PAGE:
“[When you come from the same culture as your patients], you have a better understanding of what they go through and how they were raised,” says Arlene Isham, RN, who works in the family clinic of the Creek Nation’s Okmulgee Indian Health Center in Okmulgee, Oklahoma. “[Because I myself am a member of the Creek tribe], it makes a difference with patients. They’re more at ease. If a patient tells me he was playing stickball and fell and hurt his leg, I know what he’s talking about.”

Isham recalls one day when a patient brought her husband to the clinic because he was delirious. His blood sugar level turned out to be low as a reaction to taking medication on an empty stomach. The man had been on a one-day ceremonial fast, and Isham educated the patient about how to handle his medication when fasting. As a tribal member who also participates in ceremonial fasts, she knew the importance of the ritual from personal experience, which provided a deep understanding of the patient’s need for culturally appropriate care.

“I enjoy working with my own people and trying to raise awareness of their health issues,” she says. “I could go to Tulsa and make more money, but I really like working with my tribe.”

Isham also continues to deepen her knowledge of her cultural heritage. She is learning more of the Creek language, which she did not learn when growing up but is still exclusively spoken by some of the tribe’s elders.

Schmidlkofer says his affiliation with the Potawatomi Nation does not necessarily put him ahead of the learning curve when working with his Creek patients. “Each tribe is unique and a nation unto itself,” he explains. “The most important thing to learn is to be very patient and very respectful when giving information or receiving it.”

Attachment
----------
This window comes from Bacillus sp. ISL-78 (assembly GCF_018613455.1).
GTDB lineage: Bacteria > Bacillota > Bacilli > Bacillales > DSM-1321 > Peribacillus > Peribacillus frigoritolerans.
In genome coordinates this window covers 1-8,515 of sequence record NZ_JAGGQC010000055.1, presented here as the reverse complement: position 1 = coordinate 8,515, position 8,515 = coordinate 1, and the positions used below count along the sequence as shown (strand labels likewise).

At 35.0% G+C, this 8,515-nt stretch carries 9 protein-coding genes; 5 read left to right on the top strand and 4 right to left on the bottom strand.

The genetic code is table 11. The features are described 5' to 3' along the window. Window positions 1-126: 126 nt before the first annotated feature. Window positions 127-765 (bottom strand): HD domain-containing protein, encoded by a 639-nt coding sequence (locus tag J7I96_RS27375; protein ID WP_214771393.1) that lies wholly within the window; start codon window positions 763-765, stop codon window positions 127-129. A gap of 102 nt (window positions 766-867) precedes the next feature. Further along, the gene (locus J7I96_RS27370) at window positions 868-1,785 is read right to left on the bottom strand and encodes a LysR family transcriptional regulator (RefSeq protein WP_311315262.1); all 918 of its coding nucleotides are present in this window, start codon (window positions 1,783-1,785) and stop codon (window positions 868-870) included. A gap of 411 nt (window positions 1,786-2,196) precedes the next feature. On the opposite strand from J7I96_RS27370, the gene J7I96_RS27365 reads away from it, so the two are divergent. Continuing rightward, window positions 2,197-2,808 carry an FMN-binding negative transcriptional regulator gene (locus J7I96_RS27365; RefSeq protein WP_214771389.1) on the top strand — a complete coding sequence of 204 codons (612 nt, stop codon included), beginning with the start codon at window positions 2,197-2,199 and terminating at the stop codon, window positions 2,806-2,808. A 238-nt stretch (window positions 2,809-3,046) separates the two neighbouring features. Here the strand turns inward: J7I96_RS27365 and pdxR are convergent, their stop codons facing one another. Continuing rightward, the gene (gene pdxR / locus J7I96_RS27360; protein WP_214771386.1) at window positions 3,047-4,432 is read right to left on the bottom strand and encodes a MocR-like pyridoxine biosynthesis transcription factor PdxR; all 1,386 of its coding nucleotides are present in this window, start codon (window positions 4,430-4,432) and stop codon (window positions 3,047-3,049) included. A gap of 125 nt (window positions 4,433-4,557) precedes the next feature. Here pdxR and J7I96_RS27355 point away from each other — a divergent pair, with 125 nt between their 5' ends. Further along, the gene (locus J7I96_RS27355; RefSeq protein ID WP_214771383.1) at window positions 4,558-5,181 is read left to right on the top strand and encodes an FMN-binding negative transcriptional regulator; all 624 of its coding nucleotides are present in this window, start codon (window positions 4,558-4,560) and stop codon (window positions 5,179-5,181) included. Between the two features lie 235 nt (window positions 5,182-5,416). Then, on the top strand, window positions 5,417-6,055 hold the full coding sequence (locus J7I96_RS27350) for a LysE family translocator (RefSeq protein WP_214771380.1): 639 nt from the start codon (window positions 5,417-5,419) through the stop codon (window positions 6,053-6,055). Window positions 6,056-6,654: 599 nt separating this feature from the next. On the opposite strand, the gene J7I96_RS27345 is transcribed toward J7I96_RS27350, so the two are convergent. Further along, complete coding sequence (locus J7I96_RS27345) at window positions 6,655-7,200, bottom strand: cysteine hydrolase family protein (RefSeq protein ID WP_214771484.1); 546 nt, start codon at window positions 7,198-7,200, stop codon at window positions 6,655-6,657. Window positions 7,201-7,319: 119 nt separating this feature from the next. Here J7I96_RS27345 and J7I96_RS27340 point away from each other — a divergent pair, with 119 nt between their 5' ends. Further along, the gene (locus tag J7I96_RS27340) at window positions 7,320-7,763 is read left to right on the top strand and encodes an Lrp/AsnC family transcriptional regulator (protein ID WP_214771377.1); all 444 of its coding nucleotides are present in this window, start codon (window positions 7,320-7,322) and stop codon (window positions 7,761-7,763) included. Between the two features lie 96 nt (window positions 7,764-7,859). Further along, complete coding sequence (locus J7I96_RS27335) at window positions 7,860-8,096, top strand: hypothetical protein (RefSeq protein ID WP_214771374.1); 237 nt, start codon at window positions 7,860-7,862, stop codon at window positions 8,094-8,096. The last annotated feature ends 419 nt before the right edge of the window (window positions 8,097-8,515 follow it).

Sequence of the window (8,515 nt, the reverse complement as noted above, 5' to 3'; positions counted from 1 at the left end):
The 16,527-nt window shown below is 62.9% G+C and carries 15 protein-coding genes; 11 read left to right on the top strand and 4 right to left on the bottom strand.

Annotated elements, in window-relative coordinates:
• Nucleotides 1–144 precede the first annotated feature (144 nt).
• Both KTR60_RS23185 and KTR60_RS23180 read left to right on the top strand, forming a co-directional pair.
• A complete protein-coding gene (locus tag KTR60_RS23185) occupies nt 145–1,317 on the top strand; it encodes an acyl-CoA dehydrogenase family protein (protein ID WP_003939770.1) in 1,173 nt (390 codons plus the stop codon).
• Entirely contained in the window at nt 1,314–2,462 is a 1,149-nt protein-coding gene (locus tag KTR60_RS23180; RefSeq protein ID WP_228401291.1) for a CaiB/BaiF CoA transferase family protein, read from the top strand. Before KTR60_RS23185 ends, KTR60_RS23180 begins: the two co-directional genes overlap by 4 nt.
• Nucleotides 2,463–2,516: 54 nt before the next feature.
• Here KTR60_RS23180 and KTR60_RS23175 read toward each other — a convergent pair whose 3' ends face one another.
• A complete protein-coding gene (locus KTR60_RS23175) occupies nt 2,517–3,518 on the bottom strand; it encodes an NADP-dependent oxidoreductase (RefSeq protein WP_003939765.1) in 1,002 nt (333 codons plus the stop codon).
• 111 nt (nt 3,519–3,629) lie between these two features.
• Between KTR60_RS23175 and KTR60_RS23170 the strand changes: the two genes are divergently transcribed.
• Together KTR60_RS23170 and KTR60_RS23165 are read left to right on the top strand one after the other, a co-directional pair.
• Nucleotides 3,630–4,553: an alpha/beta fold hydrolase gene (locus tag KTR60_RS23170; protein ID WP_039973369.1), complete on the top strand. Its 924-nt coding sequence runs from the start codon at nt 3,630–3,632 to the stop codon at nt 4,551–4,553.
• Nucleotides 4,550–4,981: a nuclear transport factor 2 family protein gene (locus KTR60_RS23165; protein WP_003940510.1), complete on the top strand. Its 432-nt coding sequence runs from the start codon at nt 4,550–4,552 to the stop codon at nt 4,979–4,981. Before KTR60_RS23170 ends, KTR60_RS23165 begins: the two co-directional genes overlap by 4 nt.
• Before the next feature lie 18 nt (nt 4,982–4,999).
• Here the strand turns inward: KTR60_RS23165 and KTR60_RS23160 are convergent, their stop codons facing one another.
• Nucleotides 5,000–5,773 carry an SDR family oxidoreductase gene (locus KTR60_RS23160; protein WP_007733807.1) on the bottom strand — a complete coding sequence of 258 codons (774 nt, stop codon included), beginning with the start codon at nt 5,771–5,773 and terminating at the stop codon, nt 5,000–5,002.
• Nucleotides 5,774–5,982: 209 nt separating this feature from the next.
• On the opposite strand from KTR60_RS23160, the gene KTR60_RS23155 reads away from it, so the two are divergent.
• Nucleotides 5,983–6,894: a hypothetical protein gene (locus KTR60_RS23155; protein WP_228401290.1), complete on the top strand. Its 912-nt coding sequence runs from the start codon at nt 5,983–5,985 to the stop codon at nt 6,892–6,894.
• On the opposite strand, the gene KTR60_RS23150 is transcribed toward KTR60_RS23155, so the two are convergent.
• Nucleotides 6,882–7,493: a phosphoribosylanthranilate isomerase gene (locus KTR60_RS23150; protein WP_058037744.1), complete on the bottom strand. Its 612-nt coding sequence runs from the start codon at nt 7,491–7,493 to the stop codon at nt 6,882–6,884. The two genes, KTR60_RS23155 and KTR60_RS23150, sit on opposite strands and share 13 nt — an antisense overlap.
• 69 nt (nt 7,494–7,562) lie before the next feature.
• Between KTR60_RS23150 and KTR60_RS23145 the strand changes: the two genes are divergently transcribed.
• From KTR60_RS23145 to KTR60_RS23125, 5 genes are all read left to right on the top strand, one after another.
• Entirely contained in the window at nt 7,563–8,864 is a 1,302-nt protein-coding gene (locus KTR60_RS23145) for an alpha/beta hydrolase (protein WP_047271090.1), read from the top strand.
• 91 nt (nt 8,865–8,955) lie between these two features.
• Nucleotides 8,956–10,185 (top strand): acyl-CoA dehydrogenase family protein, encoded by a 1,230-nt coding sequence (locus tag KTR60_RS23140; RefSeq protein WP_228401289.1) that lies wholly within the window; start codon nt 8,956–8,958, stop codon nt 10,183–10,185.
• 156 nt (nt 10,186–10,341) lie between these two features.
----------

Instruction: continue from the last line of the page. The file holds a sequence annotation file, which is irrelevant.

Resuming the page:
Rural Health Research

Rural patients tend to trust health care providers who look like them or whom they’ve known for a long time, says Randy Jones, PhD, MSN, APRN, an assistant professor of nursing at the University of Virginia in Charlottesville. Jones’ research focus is on health disparities in rural minority and vulnerable populations, and he is particularly interested in addressing prostate cancer disparities in African American men, who are 1.5 to two times more likely to develop the disease than white men.

Jones was principal investigator in a study by the university’s Rural Health Care Research Center that found that female family members–wives, sisters or daughters–influenced whether black men decided to get screened for prostate cancer. Trust of the health care system also played an important role. Study participants said they trusted doctors and nurse practitioners with whom they had long relationships.

Jones, who has also published research about diabetes among rural African Americans, says health care facilities need to create a welcoming, non-judgmental environment and educate people every time they come through the door about any health issues for which they are at risk.